Suppose you’ve played it straight at work—you’ve put in long hours, stayed reachable 24/7, were a stickler for office rules, and volunteered for extra work. Others might’ve thought you ought to be up there with upper management by now.
As things would have it, though, you’re instead getting burnt out, you don’t feel you’re in the right job, and you’re developing the tendency to screw up even the most routine of tasks. A lot of people would remind you to play it nice and just keep following the “rules.”
However, studies show that some long-held beliefs about work are not all that true. Many rules that were formerly accepted as gospel truth are being proven wrong, especially now that the current working environment is faster-paced and more stressful than before. Experts believe that “breaking” particular rules could, in fact, benefit you and your career.
Here are some examples of long-standing rules and how best to break (or bend them) to your advantage:
Eat, sleep, and breathe work
While we’ve been taught that the best way to move up the career ladder is to burn the midnight oil at your job, we’re starting to find out otherwise. Karen Burns, author of “The Amazing Adventures of Working Girl,” says that it’s necessary for employees to pursue other things outside work.
It’s not just about being happy; regularly getting out of the work mindset also contributes to creativity and often leads to fresh, new ideas that don’t usually come up inside the confines of the office.
The solution to a complex problem might just be lurking around the corner, waiting for you to venture out and find it. Just make sure that 1) you avoid doing your hobbies on office time; and 2) set regularly spaced leaves throughout the year.
Always aim for a promotion
Promotions almost always mean a bigger office, more contacts, and better pay. However, if the job you’re currently doing as a rank-and-file employee is something you don’t see yourself doing in five years, why bother rising up the ranks and managing people who do the same thing?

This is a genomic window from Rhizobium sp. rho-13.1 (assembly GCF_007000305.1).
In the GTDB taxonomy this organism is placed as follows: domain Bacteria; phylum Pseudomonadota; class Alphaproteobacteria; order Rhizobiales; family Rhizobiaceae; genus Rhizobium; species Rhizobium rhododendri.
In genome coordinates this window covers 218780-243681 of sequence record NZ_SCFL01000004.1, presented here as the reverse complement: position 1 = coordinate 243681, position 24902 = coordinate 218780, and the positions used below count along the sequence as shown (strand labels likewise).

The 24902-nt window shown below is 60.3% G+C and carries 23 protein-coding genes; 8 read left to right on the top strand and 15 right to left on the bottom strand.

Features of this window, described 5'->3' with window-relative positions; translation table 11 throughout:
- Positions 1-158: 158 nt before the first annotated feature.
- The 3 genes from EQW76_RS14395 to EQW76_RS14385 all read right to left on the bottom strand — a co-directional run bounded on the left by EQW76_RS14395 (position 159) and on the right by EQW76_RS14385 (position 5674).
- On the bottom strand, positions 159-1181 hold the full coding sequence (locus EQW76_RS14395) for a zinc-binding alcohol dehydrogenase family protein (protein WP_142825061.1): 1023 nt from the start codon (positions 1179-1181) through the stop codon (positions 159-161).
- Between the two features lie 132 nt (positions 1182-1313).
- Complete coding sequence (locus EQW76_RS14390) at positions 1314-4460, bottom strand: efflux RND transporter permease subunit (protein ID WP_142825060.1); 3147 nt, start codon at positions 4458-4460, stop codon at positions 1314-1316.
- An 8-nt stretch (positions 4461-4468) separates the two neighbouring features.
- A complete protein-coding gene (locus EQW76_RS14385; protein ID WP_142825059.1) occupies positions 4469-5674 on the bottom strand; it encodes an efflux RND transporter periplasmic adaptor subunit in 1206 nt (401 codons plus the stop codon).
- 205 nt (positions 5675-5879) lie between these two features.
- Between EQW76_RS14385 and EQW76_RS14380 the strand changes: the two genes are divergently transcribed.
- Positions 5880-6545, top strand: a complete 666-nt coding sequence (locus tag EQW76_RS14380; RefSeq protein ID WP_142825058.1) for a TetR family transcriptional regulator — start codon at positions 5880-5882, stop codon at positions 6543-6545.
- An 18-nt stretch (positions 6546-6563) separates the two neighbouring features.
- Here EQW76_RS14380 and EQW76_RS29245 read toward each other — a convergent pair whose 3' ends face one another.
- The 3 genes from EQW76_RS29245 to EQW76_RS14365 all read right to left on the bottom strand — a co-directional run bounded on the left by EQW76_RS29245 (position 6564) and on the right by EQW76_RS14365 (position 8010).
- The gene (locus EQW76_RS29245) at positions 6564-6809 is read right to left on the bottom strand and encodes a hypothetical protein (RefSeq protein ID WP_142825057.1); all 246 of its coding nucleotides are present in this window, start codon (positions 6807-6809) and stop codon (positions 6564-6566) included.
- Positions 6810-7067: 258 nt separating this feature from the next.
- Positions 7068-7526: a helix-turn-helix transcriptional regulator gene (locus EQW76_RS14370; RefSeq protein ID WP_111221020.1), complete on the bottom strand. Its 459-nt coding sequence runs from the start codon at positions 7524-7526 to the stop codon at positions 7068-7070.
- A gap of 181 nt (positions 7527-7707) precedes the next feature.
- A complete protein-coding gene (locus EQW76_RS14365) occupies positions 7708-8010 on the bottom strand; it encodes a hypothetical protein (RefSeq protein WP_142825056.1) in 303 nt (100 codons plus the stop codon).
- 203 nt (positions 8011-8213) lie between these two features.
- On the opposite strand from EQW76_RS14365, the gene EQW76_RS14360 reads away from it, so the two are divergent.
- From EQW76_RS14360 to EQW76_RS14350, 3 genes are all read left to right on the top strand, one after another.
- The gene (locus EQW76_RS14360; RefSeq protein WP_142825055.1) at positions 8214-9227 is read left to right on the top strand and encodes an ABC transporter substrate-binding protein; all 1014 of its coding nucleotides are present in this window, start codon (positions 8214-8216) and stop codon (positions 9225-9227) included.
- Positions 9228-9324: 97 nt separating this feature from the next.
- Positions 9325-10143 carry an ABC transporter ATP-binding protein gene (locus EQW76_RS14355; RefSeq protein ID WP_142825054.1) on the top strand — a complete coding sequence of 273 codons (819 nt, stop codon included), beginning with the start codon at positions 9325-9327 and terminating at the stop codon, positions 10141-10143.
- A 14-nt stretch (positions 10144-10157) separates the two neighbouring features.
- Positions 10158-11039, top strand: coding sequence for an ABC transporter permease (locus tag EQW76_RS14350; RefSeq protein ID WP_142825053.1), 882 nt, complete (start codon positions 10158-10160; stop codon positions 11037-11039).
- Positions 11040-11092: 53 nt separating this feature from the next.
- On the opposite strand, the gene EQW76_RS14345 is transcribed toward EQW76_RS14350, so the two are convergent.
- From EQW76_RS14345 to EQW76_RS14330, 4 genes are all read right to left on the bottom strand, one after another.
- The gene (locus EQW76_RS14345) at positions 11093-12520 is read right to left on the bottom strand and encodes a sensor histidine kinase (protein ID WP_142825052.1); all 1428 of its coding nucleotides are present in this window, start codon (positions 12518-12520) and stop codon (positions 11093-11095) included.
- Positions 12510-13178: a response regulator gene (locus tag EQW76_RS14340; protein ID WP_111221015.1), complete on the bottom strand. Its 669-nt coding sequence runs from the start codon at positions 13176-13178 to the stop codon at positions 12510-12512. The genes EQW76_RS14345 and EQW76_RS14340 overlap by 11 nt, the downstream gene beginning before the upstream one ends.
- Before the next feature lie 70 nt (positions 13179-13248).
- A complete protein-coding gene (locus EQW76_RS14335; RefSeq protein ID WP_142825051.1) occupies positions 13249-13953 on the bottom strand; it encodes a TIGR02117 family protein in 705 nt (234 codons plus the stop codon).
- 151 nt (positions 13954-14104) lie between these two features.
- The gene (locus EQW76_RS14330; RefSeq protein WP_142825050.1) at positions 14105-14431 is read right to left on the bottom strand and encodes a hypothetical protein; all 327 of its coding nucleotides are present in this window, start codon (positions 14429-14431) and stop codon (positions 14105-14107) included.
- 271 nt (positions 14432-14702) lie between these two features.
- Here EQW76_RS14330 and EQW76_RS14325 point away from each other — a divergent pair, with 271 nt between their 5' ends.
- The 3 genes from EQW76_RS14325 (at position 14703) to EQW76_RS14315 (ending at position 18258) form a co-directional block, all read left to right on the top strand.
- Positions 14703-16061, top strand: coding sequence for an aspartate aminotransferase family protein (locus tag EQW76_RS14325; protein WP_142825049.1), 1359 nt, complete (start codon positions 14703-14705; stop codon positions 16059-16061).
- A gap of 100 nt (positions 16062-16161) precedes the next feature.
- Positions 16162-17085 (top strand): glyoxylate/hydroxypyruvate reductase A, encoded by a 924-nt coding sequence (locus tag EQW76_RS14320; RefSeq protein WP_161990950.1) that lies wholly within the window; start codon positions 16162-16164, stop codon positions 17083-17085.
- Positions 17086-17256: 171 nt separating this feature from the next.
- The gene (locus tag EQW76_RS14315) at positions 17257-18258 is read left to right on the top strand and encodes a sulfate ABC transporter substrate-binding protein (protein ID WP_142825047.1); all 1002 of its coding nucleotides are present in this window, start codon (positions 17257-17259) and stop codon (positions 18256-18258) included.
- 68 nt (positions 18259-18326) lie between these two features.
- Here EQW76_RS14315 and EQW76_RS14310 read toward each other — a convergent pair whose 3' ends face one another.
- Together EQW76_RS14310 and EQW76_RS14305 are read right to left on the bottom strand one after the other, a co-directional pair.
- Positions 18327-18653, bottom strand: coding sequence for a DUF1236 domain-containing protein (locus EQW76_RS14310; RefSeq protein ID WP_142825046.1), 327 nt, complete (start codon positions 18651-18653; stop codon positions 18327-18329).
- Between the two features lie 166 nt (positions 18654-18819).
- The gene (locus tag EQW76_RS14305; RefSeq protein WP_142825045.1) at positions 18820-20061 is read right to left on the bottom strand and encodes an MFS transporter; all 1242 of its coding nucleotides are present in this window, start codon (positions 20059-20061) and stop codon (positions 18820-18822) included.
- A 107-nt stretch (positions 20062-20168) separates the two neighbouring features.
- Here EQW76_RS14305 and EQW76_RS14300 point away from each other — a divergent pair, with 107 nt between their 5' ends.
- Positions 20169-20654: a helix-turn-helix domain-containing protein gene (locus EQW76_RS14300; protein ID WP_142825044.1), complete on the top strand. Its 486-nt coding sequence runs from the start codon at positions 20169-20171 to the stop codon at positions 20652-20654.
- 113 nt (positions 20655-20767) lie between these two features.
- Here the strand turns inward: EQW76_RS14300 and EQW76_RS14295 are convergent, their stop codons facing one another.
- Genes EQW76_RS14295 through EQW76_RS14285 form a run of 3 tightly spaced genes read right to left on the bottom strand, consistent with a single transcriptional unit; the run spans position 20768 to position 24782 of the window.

Alternative ways of mobility include lateral movement—that is, moving to another position with the same rank and pay, but with a different job description.
It’s not exactly true that working different positions in the same company will make you less attractive to employers; many managers actually appreciate the range of experience a laterally moving employee has.
Don’t say “I don’t know”
Traditional offices often look down on people who always appear to be lacking in answers. However, working environments (and the questions that they bring) change so often that it’s hard to give a definite answer at any particular time. Asking questions is necessary to gain a better understanding of the business process.
You must be careful, though, to get at least basic knowledge of the job on your own; only then should you proceed to asking questions based on that knowledge.
Don’t be afraid to admit mistakes. Owning up to your errors does a couple of things: first, it establishes you as a person of integrity; second, it contributes to your on-the-job learning. It also makes your co-workers feel like they’re experts at what they do, which is often the case when you’re new to the job.
Avoid showing emotion
The typical “ideal” boss is usually one who is stoic and unflappable. This stolid nature can often be taken as a lack of concern. Showing a bit of emotion, whether it is frustration at a job not up to par or empathy towards a colleague, proves that you do mean business. Treat emotions as you would your children—neither too strict nor too lenient with them.
Properly harnessed, they can do good things for you; let them loose or hold on to them too tightly, and they will gradually take over your life until you’re reduced to a bunch of nerves. Having a hobby and following break schedules can serve as a form of emotional release. Speaking your mind will also paint a picture of you as someone who has ideas, and has the courage to back them up and set them into motion.
All in all, rules aren’t just there to be broken; they are there to be transcended. Do yourself a favor and break a few work rules today.
About the Author:
Pasha Lubeck is a single mom who lives in sunny California with her two beautiful boys and their fluffy Ragdoll cat named Midnight. Aside from working as a part-time designer for Kichler Lighting, she has armed herself with a BA in Art and Art History, and has worked with interior designers in theaters, retail stores, and private homes.